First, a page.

Ace Indian boxer Shiva Thapa outclassed Pakistan’s Suleman Baloch in the first round of the 63.5kg category bout to begin his Commonwealth Games campaign on a rousing note here on Friday. Having lived with the disappointment of not making his second successive Olympics in Tokyo last year, the former Asian champion was far superior than his taller and aggressive rival to emerge 5-0 winner in his light welter weight category. The decision from the judges was unanimous at the NEC Arena.

The 28-year-old, who was eliminated in the pre-quarters of Glasgow 2014 in his only CWG appearance prior to these Games, will next face Reese Lynch of Scotland in the round of 16 on Sunday.

This also kicked off in style India’s campaign in the boxing ring, where they have some exciting prospects in reigning world champion Nikhat Zareen, Olympic medallist Lovlina Borgohain and world championship silver medallist Amit Panghal.

India would look to eclipse their Gold Coast’s record tally of three gold, three silver and three bronze medals.

From the highs of winning a World Championship bronze in 2015, to the debacle at the 2016 Rio Olympics, followed by his failure to make the Tokyo Games, the Guwahati boxer’s life has come a full cycle.

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His current season also began on a disappointing note, having made a quarterfinal exit in the World Championships in Belgrade, while at the prestigious Strandja he returned medal less, but Thapa is determined to win his maiden CWG medal.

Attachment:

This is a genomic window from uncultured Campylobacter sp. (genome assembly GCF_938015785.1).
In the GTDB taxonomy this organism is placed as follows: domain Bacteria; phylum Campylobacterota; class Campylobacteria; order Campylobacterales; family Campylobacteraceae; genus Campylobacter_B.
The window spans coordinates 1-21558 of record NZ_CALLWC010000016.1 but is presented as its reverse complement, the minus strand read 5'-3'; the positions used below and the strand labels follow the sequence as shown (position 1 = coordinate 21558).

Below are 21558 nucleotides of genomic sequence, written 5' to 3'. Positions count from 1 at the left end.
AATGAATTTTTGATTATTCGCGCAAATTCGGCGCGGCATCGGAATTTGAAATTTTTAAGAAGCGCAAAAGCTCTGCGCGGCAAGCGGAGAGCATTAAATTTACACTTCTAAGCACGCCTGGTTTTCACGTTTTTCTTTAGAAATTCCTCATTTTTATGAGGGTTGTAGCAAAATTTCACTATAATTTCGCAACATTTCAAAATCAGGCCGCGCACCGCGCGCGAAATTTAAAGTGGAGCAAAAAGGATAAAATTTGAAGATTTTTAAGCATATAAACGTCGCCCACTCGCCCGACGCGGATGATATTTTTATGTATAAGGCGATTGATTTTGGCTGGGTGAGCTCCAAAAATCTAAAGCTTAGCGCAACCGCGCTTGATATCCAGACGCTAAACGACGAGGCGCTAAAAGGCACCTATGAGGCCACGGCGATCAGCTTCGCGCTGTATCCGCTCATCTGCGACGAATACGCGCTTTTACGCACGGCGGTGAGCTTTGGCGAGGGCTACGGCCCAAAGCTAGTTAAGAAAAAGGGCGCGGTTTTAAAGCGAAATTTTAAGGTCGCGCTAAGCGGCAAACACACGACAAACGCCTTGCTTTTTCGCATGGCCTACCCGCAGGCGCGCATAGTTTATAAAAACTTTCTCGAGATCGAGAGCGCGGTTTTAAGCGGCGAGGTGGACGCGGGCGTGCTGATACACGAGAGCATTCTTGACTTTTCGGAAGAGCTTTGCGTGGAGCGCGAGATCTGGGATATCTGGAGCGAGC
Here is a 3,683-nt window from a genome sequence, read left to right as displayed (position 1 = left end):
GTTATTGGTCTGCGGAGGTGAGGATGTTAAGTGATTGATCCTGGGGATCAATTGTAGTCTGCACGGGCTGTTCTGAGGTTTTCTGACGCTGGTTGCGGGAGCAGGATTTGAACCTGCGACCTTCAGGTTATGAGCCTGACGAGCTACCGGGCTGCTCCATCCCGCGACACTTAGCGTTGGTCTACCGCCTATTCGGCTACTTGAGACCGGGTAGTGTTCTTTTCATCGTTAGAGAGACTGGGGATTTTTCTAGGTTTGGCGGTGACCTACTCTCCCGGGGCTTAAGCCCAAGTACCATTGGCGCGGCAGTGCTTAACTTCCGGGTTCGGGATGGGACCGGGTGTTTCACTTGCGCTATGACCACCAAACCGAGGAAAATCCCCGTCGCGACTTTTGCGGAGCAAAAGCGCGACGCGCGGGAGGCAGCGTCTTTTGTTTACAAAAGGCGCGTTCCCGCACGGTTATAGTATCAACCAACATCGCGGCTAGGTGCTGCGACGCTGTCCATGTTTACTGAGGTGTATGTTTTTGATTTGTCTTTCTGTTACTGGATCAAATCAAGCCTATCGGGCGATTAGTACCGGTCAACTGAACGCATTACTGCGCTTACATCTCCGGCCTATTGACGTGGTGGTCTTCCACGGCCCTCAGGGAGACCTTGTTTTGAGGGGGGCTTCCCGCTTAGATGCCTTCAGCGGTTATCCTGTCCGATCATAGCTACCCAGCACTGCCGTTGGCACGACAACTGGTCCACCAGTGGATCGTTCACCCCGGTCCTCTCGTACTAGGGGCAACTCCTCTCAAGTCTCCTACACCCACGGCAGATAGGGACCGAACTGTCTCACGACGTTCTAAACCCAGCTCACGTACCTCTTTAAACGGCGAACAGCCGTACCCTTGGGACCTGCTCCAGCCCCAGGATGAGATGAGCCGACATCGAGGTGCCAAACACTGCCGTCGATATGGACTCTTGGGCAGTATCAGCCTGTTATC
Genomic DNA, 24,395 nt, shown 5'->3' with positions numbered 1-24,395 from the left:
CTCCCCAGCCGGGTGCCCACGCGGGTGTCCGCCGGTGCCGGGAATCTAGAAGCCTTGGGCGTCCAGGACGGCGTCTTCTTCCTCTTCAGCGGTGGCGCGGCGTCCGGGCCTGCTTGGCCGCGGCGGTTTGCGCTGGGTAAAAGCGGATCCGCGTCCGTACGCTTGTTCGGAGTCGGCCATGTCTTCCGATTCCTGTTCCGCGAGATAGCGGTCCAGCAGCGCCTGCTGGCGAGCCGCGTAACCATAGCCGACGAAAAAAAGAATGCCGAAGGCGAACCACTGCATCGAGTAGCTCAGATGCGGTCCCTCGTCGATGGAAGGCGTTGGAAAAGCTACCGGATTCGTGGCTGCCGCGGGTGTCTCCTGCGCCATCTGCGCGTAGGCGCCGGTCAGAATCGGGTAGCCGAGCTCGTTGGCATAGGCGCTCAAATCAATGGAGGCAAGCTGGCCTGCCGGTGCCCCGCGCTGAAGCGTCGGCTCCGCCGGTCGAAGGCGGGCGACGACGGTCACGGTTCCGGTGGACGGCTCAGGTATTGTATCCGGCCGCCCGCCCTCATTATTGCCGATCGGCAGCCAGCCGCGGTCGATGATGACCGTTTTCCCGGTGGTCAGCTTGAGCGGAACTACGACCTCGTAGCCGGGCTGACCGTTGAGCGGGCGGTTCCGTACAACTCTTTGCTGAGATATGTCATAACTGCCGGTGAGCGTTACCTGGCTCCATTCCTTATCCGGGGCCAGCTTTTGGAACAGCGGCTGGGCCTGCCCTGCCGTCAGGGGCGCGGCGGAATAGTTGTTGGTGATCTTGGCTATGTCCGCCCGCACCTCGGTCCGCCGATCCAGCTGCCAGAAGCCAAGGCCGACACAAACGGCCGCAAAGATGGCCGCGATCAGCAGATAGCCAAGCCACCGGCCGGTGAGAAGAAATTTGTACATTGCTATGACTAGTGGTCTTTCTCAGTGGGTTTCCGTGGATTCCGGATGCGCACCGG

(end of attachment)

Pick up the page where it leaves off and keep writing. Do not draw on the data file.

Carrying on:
“Definitely it — a CWG medal — motivates me a lot. It’s a very individual thing, sometimes pressure works and then you have the responsibility,” Thapa said after his win.

“We are all elite athletes here, representing our country. Everyone is hoping to win a gold medal here,” the five-time Asian Championships medallist added.

The nimble-footed Thapa was at his calculative best against his Pakistani opponent who started off aggressively, exploiting his height to the fullest.

An agile Thapa ensured that his opponent had some misses up front to tire him out before going for the kill, bringing all his experience to play from second round onwards.

He landed some quick jabs as the Pakistani lost control for a split second in the remaining minutes, and there was no way out for Thapa.

“It was about maintaining our defence well. We did not want to go for the aggressive hooks and upper cut up front,” India coach Narender Rana, who helped Thapa in his formative years at the Army Sports Institute Pune, said.

“Guarding against injury was the main thing in our agenda. He has a long way to go here — four more bouts to be precise,” he summed up Thapa’s gold medal ambition at the ongoing CWG.

(Except for the headline, this story has not been edited by NDTV staff and is published from a syndicated feed.)

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